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#1 2013-01-10 18:59:45

MathsIsFun
Administrator
Registered: 2005-01-21
Posts: 7,552

Introduction to Integration

Here is a draft of my Introduction to Integration

I am still trying to work how best to present this, so any ideas or criticism is welcome.

(There may also be mistakes, let me know if so).


"The physicists defer only to mathematicians, and the mathematicians defer only to God ..."  - Leon M. Lederman

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#2 2013-01-10 20:06:56

bob bundy
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Registered: 2010-06-20
Posts: 6,532

Re: Introduction to Integration

hi MathsIsFun

A good start.  On the linked 'Integration Rules' page, I assume the integration by parts and substitution are still in preparation.

Because the fundamental theorem uses areas and some teachers gloss over 'reverse of differentiation' bit, I have met students who have two misconceptions about integration:

(i)  They may think that integration is defined as the reverse of differentiation;

(ii) they may think you can only use it to find areas.

I like your approach as it makes it clear that (i) is not the case.

To avoid (ii) I wonder if you would consider re-wording this bit:

Integration is a method to find the area underneath the graph of a function like this:

Replace with eg. "Integration can be used in many ways such as to find volumes and to calculate, for example, centres of gravity, but it is easiest to start with finding the area underneath the graph of a function like this: "

This has reminded me that I said I would suggest some more for the double differentiation page.  Sorry, this got shunted down my to-do list, but I'll try to get on with this soon.

Bob


You cannot teach a man anything;  you can only help him find it within himself..........Galileo Galilei

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#3 2013-01-10 20:25:43

anonimnystefy
Real Member
From: The Foundation
Registered: 2011-05-23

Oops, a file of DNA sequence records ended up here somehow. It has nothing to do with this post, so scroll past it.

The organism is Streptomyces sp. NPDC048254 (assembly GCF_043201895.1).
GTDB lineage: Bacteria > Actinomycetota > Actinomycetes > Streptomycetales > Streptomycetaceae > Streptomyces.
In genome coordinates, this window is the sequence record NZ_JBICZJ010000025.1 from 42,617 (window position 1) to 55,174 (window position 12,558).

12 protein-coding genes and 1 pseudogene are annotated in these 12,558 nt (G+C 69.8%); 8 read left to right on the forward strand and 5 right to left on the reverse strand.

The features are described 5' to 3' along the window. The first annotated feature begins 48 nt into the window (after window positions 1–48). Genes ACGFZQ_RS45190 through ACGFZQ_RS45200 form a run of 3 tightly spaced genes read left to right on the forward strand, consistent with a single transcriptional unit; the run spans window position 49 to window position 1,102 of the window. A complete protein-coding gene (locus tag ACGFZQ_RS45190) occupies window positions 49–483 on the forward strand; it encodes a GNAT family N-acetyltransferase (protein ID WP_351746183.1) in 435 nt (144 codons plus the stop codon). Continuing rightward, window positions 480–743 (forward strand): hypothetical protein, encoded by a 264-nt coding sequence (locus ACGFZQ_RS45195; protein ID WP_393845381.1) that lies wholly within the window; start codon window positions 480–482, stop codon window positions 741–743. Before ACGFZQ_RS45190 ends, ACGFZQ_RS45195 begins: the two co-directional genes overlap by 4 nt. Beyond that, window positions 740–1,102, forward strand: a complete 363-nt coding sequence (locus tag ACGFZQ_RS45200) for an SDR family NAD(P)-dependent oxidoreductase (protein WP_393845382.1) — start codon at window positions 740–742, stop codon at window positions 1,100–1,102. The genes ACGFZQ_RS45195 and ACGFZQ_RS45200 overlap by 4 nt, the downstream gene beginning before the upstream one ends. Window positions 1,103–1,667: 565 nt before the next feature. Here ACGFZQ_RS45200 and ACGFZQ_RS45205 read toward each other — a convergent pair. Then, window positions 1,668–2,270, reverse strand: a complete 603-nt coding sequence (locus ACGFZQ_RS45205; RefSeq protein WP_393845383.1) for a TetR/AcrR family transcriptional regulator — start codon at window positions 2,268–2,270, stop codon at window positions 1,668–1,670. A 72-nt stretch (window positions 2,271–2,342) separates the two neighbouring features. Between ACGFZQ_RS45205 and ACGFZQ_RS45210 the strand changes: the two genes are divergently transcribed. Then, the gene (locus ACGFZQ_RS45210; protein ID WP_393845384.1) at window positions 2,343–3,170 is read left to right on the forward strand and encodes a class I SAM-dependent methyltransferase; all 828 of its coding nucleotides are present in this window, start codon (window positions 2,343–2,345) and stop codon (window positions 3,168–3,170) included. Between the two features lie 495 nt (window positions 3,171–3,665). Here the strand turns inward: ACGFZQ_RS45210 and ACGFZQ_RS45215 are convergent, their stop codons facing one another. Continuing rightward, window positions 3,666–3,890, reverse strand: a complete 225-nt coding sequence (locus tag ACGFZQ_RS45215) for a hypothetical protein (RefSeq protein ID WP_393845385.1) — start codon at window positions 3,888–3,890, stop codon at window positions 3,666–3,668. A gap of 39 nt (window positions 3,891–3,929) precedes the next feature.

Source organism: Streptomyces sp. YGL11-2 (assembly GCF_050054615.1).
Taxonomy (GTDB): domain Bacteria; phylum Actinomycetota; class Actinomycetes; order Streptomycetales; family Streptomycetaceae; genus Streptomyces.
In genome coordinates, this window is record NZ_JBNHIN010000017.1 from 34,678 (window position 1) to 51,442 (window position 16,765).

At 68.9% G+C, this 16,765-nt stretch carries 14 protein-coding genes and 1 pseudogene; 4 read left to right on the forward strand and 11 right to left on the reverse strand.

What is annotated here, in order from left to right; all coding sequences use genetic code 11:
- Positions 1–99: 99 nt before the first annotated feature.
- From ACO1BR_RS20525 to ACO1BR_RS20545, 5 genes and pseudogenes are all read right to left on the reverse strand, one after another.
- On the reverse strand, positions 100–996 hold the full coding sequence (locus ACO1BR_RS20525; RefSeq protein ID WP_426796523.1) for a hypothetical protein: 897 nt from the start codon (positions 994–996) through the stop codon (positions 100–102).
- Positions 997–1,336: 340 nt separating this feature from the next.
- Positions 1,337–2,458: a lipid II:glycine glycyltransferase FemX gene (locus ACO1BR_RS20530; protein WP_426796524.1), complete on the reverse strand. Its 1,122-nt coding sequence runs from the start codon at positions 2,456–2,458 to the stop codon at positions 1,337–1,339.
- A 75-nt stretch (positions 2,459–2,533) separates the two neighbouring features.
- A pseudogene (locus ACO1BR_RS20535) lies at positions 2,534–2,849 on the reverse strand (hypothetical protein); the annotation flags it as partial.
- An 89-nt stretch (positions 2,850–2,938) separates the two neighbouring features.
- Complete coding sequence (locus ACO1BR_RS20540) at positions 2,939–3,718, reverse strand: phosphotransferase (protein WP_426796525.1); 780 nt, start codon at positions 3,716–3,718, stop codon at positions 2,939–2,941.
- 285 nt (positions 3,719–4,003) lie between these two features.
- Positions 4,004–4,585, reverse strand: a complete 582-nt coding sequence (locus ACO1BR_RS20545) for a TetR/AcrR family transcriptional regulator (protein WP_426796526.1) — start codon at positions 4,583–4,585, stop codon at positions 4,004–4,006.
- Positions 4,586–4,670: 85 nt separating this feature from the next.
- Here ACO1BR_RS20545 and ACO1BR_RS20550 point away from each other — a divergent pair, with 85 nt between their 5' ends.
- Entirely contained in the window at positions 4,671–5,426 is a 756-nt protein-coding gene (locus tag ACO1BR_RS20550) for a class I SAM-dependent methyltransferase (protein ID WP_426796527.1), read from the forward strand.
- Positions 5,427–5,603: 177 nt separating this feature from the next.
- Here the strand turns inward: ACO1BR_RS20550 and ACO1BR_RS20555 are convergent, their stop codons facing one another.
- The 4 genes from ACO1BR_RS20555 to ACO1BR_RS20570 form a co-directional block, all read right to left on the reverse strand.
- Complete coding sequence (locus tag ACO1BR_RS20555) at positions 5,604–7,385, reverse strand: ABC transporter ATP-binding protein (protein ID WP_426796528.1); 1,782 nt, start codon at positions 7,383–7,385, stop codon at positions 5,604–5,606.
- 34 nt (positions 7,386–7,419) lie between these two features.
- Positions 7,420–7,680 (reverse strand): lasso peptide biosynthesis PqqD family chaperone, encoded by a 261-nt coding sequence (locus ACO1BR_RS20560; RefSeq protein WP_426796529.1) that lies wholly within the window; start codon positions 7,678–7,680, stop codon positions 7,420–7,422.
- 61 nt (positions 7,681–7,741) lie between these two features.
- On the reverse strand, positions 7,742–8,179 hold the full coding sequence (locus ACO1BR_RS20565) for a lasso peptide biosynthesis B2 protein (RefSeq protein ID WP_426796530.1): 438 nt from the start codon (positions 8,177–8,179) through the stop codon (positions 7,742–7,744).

Posts: 15,657

Re: Introduction to Integration

Hi Bob

Defining an integral as the area below a graph is equivalent to defining it as the inverse of differentiation and then showing it calculates areas as well.


“Here lies the reader who will never open this book. He is forever dead.

“Taking a new step, uttering a new word, is what people fear most.” ― Fyodor Dostoyevsky, Crime and Punishment

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#4 2013-01-10 21:51:59

MathsIsFun
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Registered: 2005-01-21
Posts: 7,552

Re: Introduction to Integration

Hi Bob, good suggestion.


"The physicists defer only to mathematicians, and the mathematicians defer only to God ..."  - Leon M. Lederman

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#5 2013-01-10 23:39:46

bob bundy
Moderator
Registered: 2010-06-20
Posts: 6,532

Re: Introduction to Integration

hi Stefy

Defining an integral as the area below a graph is equivalent to defining it as the inverse of differentiation and then showing it calculates areas as well.

What!  Why have I spent weeks trying to get 21122012 to do calculus properly.

These statements are not the same.

The fundamental theorem shows that if an area function F(x) can be constructed for the function f(x), then F'(x) = f(x).

So starting with F you can differentiate to get f.

But starting with f you do not necessarily get F.  You might get F + C.

So they are not fully inverses operations to each other.

Bob


You cannot teach a man anything;  you can only help him find it within himself..........Galileo Galilei

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#6 2013-01-10 23:46:21

bob bundy
Moderator
Registered: 2010-06-20
Posts: 6,532

Re: Introduction to Integration

hi MathsIsFun

Maybe that sentence is a bit long.  So it might be better to split it into several shorter ones.